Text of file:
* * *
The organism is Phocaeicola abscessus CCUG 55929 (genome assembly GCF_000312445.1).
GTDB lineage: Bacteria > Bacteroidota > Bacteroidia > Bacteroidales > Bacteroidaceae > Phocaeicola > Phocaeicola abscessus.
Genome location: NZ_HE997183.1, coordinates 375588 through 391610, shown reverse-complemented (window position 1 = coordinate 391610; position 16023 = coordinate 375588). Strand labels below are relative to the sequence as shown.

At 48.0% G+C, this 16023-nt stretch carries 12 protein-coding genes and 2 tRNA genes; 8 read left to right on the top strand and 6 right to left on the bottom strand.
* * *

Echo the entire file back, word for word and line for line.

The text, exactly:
The organism is Phocaeicola abscessus CCUG 55929 (genome assembly GCF_000312445.1).
GTDB lineage: Bacteria > Bacteroidota > Bacteroidia > Bacteroidales > Bacteroidaceae > Phocaeicola > Phocaeicola abscessus.
Genome location: NZ_HE997183.1, coordinates 375588 through 391610, shown reverse-complemented (window position 1 = coordinate 391610; position 16023 = coordinate 375588). Strand labels below are relative to the sequence as shown.

At 48.0% G+C, this 16023-nt stretch carries 12 protein-coding genes and 2 tRNA genes; 8 read left to right on the top strand and 6 right to left on the bottom strand.